Earlier this month, Will's Washington Post colleague Erik Wemple called him out for another "out-and-out conflict of interest." As Wemple explained, Will had written a November column promoting the efforts of the Wisconsin Institute for Law & Liberty (WILL) to fight against increased oversight of the state's private voucher schools. Unmentioned by Will in the column was the fact that Will sits on the board of directors for Wisconsins' Lynde and Harry Bradley Foundation, which had granted major money to WILL in recent years.
Will defended the omission to Wemple, claiming, "I see no reason -- no service to readers -- to disclose my several degrees of separation from the program: My tenuous connection has no bearing on what I think about what they do. There comes a point when disclosure of this and that becomes clutter, leaving readers to wonder what the disclosed information has to do with anything."
Climate Change Denial
To round out his 2014 misinformation campaign, Will returned to one of his most infamous topics: climate change denial.
Will has long denied that climate change is a real, manmade problem that has drastic consequences. But in 2014, he took this doubt further, disputing that scientific consensus even exists on the matter. When told that 97 percent of scientists who have studied the topic agree that warming trends are influenced by humans, he demanded to know "who counted" the scientists. "Who measured?" he asked Fox News' Bret Baier. "Where did that figure come from? They pluck these things from the ether."
NASA's website offers several studies and scientific societies, including the National Academy of Sciences, to confirm the scientific consensus on climate change. Several peer-reviewed studies examining scientific publications on global warming have found that approximately 97 percent of academic papers taking a position on the matter supported the consensus position that human activities are driving global warming.
Will's clumsy and misleading approach to scientific facts over the years also helped spark a petition in 2014, signed by more than 100,000 people, urging the Post to banish climate misinformation from its pages.
Their concerns were well-founded; a review of Will's contributions on the topic over the years reveals gross distortions of data and scientific literature. For instance, back in 2009, Will cited the Arctic Climate Research Center to claim that global sea ice levels hadn't changed for thirty years. The Center responded, noting that they had in fact found the exact opposite -- sea ice levels were shrinking. "We do not know where George Will is getting his information," they wrote, adding, "[i]t is disturbing that the Washington Post would publish such information without first checking the facts."
Later that same year, Will claimed that data from the World Meteorological Organization (WMO) revealed the world was cooling, not warming. Then-WMO Secretary-General Michel Jarraud wrote that this was "a misrepresentation of the data and of scientific knowledge." Instead, Jarraud explained the data showed the "unequivocal" fact that global warming existed, and was accelerating.
And a few years later, Will claimed that there was scientific consensus around so-called "global cooling" back in the seventies. Once again, scientists disagreed. A peer-reviewed study by the American Meteorological Association debunked this "pervasive myth," explaining that "In fact, emphasis on greenhouse warming dominated the scientific literature even then."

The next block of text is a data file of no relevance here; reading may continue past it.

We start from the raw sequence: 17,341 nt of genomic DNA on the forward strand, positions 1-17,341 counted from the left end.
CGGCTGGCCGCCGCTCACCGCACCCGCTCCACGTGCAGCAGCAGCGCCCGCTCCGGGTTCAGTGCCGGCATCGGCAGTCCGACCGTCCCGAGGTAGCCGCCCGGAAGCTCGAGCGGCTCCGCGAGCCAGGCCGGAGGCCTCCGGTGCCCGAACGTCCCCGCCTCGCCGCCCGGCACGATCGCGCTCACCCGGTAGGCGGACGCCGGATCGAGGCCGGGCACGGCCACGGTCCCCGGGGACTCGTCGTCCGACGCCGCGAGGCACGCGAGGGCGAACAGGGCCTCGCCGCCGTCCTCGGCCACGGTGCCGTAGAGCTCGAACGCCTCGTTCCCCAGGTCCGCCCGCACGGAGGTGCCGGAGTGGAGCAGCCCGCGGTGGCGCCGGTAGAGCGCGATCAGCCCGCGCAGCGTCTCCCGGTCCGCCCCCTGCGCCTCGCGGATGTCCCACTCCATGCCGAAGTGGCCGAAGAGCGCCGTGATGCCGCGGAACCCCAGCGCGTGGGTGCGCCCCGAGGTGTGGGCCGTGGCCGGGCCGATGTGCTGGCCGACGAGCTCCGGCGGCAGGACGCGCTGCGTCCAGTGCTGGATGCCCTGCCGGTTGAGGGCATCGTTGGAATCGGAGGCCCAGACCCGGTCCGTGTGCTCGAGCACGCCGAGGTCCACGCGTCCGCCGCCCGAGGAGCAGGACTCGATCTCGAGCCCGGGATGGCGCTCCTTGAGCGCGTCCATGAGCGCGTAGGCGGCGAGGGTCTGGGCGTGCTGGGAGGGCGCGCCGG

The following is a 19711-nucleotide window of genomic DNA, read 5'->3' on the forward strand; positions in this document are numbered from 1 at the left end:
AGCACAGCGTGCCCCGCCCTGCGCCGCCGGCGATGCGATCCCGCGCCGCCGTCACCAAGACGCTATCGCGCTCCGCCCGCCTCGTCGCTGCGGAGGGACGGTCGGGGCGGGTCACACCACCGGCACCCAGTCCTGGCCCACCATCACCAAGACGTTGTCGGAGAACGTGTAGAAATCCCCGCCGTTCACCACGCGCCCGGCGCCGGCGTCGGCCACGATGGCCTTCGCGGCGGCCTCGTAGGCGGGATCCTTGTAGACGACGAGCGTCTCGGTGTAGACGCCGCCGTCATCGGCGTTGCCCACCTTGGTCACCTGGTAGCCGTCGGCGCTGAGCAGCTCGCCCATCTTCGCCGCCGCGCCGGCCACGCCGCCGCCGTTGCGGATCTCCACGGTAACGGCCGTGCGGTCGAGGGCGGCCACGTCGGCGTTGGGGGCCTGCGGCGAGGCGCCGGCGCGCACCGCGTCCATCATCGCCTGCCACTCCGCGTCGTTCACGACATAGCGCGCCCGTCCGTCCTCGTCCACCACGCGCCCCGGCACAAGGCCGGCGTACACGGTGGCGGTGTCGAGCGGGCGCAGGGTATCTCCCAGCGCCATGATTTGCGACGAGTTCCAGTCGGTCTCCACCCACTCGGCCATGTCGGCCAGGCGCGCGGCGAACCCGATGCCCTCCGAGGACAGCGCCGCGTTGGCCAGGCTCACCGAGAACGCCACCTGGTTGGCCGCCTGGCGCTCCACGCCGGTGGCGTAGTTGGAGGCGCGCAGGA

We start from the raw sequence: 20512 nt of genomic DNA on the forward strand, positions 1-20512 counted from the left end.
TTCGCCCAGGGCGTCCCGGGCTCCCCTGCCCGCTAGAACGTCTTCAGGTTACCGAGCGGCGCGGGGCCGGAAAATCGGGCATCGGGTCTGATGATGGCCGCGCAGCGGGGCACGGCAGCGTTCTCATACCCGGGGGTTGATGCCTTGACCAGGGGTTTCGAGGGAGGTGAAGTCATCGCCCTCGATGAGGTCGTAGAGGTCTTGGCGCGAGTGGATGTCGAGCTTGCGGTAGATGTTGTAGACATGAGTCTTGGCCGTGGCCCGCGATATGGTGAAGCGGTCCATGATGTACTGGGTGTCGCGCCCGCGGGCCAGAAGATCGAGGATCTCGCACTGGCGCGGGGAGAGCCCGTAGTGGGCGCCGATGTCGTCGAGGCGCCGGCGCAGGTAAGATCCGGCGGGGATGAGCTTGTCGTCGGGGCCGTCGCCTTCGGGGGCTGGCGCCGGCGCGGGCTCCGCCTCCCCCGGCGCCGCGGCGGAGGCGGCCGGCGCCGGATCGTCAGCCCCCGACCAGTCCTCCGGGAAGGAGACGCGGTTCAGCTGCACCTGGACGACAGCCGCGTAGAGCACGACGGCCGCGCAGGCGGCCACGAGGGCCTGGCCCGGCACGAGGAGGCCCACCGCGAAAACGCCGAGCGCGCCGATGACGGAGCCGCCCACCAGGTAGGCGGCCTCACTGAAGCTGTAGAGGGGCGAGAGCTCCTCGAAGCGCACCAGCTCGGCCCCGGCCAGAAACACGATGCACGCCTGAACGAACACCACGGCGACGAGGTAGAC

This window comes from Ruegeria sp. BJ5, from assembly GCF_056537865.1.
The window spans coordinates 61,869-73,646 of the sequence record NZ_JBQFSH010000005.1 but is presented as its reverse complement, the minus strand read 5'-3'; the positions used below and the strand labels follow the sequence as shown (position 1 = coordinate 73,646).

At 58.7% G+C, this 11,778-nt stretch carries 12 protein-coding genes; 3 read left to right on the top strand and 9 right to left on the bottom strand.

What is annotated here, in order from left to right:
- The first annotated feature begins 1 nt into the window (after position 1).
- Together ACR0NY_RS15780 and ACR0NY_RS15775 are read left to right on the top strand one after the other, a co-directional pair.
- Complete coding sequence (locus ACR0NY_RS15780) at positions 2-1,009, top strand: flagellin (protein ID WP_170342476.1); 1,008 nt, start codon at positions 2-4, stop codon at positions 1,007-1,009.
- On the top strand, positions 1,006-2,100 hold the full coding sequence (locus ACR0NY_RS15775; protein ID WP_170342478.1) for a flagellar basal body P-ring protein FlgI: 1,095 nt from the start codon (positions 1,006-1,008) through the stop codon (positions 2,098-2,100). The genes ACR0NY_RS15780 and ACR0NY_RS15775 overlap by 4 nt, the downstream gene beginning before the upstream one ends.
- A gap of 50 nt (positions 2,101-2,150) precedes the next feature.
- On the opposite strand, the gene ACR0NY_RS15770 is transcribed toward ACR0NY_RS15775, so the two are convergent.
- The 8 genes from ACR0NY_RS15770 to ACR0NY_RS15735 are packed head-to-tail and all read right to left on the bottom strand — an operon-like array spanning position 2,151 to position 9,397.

Unlike Will, the Post's editorial board recognizes that climate change is "an existential threat to the planet," and this year devoted a full week to publishing a series of climate change editorials aimed at sparking action against this threat. In an interview with Media Matters, Editorial Page Editor Fred Hiatt said he viewed this as a moment "when the debate could begin to get unstuck." If that is the Post's goal, they may need to look at the role their columnist plays in keeping the debate stuck squarely in the past.
It seems that no matter how many times senators, scientists, experts, activists, and others call out Will's misinformation, Editorial Page Editor Hiatt and the Post respond with the same defense.
Back in 2009, when Will's discredited sea-ice column made headlines, Hiatt claimed Will was simply making "inferences which you disagree with" and suggested others "Debate him" rather than silence him. This year, when thousands asked the Post to stop publishing climate change denial, Hiatt again argued that Will and the other writers in its pages pushing this misinformation were merely contributing to a "robust debate." And when Will was criticized for his sexual assault column claiming victims enjoy a "coveted status," Hiatt again defended the column as falling "within the bounds of legitimate debate."
But this longstanding claim that Will is merely contributing to a "debate" is increasingly false. As the Post's ombudsman pointed out all the way back in 2009, in response to criticism of Will's shoddy sea-ice column, opinion writers are free to choose facts to help them bolster an argument, but they "aren't free to distort" those facts. This is precisely what Will has done, repeatedly, for years. Whether it's survivors who come forward with their personal life experiences, or scientists defending their research, Will distorts, disputes, and dismisses reality in favor of the only authority he believes: himself.
Ben Dimiero contributed research.
Image of Miami University protest courtesy of the Facebook page of the school's Women's, Gender, and Sexuality Studies program.